The correlation between seriousness and ability
I’ve attended hundreds of sales pitches and client meetings, nearly always as a supplier to a larger organisation. On a few occasions in my early career I recall being faintly berated by colleagues for my behaviour. Not for doing anything aggressive, derogatory or suggestive, but for humorous remarks that were deemed inappropriate – just by the nature of them being a light-hearted quip said in an otherwise serious situation.
With relatively few exceptions, big businesses lack humour. Even smaller web startups tend to take themselves very seriously, and some of the most prominent technology journalists dedicate far too much of their time to personal vendettas and angry rants.
Why is it that our culture somehow associates fun and humour with a lack of professionalism, whereas if you’re solemn, loud and angry you’re taken seriously?
Many of my heroes are known for their wit: Stephen Fry, Al Franken, Jon Stewart, Chris Morris, Richard Feynman, Richard Curtis and Mark Thomas. Though, to be fair, they do all dodge the difficult issues of making profits and running businesses, and instead tackle easy targets like government corruption, the destruction of our ecosystem, corporate murder, third world poverty and the mechanics of our universe, to name but a few trivial matters.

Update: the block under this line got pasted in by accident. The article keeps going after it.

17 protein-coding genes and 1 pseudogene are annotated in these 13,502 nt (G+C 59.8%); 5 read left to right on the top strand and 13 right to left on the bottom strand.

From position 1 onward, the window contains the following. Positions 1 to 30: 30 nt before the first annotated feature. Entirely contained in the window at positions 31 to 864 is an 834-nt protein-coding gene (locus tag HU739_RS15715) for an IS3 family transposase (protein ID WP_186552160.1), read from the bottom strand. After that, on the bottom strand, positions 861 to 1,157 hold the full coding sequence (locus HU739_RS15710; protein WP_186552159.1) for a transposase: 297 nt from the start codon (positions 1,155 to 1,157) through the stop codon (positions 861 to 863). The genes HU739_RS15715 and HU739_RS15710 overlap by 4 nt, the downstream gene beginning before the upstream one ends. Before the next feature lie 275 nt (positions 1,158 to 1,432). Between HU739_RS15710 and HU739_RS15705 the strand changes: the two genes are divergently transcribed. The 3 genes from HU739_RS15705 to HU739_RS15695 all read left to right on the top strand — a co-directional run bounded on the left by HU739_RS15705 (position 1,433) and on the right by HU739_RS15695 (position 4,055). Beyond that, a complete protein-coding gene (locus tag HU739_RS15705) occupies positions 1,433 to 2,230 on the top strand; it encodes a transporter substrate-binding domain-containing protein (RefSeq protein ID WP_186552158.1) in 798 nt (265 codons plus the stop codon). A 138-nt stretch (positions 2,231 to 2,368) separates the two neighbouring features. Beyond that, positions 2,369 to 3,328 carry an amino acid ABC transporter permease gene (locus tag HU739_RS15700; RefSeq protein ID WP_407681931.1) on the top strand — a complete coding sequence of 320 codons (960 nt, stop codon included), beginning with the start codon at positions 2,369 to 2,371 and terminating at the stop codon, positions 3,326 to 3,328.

These intellectual professionals demonstrate how humour can be used not to belittle an issue, but to clarify and amplify arguments, and increase the impact of their case. Research confirms [e.g. 1, 2] that humour helps people to remember things.
When I first started to learn the Ruby programming language, I stumbled upon Why’s (Poignant) Guide to Ruby. What a breath of fresh air it is, in the otherwise stodgy environment of technical programming guides, full of irreverence and whimsical cartoons. The author, why the lucky stiff, has/had a rare knack for mixing instruction and art to produce charming, memorable material. If you don’t already know about __why, you can read about his legacy at Smashing Magazine, John Resig and Wikipedia.
There is a time and place for humour, of course.
Most web app interfaces are purely functional and should be as transparent as possible, not interrupting a user’s flow with jokes and confusing pun-laden labels. But when we get a chance to communicate through other channels, whether in-person, through emails and blogs or instructional guides, humour should be considered a useful and professional tool that can be judiciously applied to relevant situations, not avoided at all costs.
And on that note, I’ll leave you with an always-excellent XKCD cartoon: